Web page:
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A Shared Vision for Forests in Canada: Toward 2030

Press Release

In 2017, the Canadian Council of Forest Ministers (CCFM) endorsed A Forest Bioeconomy Framework for Canada. The Framework’s goal is to advance the next generation of forest sector transformation and diversification efforts in Canada by responding to the critical need for improved policy coherence. It represents an opportunity to better collaborate and mobilize initiatives, identify and address knowledge gaps, and measure progress.

At the November 2021 CCFM Meeting, Ministers recognized that a renewal of the Framework was needed. Ministers agreed that while the 2017 Framework was still relevant, it needed to be updated to accelerate Canada’s forest bioeconomy and maximize the forest sector contribution to achieving net-zero emissions by 2050.

The Renewed Forest Bioeconomy Framework focuses directly on addressing the continuing challenges the forest sector faces to realize the potential of the forest bioeconomy in Canada. To get us there, the CCFM identified high priority challenges that are relevant to jurisdictions across the country and a corresponding set of responsive actions for jurisdictions to implement as appropriate:

  • CHALLENGE: Limited uptake of bioeconomy opportunities among Indigenous communities.
  • Action: Jurisdictions could use the Renewed Framework as an opportunity to pursue dialogue with Indigenous communities to accelerate an inclusive forest bioeconomy as appropriate within each jurisdiction.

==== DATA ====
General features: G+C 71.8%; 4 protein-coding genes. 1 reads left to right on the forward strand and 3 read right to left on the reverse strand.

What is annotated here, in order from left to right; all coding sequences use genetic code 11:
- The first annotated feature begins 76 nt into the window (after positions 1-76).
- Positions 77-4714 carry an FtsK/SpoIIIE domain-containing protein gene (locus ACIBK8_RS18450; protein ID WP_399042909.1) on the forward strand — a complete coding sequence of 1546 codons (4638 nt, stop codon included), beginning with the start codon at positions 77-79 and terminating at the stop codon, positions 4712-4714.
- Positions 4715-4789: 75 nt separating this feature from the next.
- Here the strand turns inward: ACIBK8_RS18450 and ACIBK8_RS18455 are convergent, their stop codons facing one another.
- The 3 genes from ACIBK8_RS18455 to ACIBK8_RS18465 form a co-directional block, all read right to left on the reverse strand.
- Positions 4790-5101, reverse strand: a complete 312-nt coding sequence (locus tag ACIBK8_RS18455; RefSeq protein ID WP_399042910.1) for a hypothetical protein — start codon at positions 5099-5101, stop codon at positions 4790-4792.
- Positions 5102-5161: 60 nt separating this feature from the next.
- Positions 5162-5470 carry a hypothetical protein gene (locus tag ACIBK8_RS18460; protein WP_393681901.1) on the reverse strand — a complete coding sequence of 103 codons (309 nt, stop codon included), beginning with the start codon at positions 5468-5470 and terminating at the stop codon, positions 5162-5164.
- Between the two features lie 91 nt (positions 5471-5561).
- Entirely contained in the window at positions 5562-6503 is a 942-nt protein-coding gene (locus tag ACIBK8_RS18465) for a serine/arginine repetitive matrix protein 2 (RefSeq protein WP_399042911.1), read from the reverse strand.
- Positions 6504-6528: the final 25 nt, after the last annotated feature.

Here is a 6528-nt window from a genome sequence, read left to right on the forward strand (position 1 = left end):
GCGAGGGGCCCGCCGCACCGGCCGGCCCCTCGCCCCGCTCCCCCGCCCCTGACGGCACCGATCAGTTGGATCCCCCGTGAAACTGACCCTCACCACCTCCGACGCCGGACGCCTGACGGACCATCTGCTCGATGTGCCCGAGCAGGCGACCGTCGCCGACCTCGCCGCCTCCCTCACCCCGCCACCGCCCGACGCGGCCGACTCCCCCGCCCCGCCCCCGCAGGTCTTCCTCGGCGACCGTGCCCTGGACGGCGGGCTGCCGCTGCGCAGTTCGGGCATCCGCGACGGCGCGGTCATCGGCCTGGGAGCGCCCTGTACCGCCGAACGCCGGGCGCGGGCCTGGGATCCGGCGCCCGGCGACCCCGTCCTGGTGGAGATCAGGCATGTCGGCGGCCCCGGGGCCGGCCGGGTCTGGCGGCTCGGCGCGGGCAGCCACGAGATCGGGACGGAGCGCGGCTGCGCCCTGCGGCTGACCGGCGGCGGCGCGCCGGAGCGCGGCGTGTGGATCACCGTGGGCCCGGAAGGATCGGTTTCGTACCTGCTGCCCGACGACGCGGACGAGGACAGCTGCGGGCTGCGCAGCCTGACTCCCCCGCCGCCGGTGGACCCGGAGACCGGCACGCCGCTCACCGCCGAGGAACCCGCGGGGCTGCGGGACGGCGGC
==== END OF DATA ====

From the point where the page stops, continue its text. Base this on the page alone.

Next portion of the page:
• CHALLENGE: Access to a consistent, predictable, and competitively priced fibre supply for makers of bioproducts.
  • Action: Build on existing efforts to create regional biomass availability maps and carbon modeling to enable collaboration, increase utilization and manage costs.
  • Challenge: Attracting investment for an industry – the forest bioeconomy – whose supply chains are not well known or understood.
  • Action: Expand efforts to encourage collaboration among all players in the supply chain to spread risk and share expertise and market access.
  • Action: Work with standard development organizations, certification bodies, industry associations and other bioeconomy stakeholders to continue the development of regional risk-rating and supply certification programs that enable communities to leverage local biomass assets to attract new bio-based manufacturing plants and create jobs.
  • CHALLENGE: Market uncertainty created by the absence of definitions, standards, and certifications for bioproducts, including their climate performance (and that of the forest sector more broadly) both nationally and globally.

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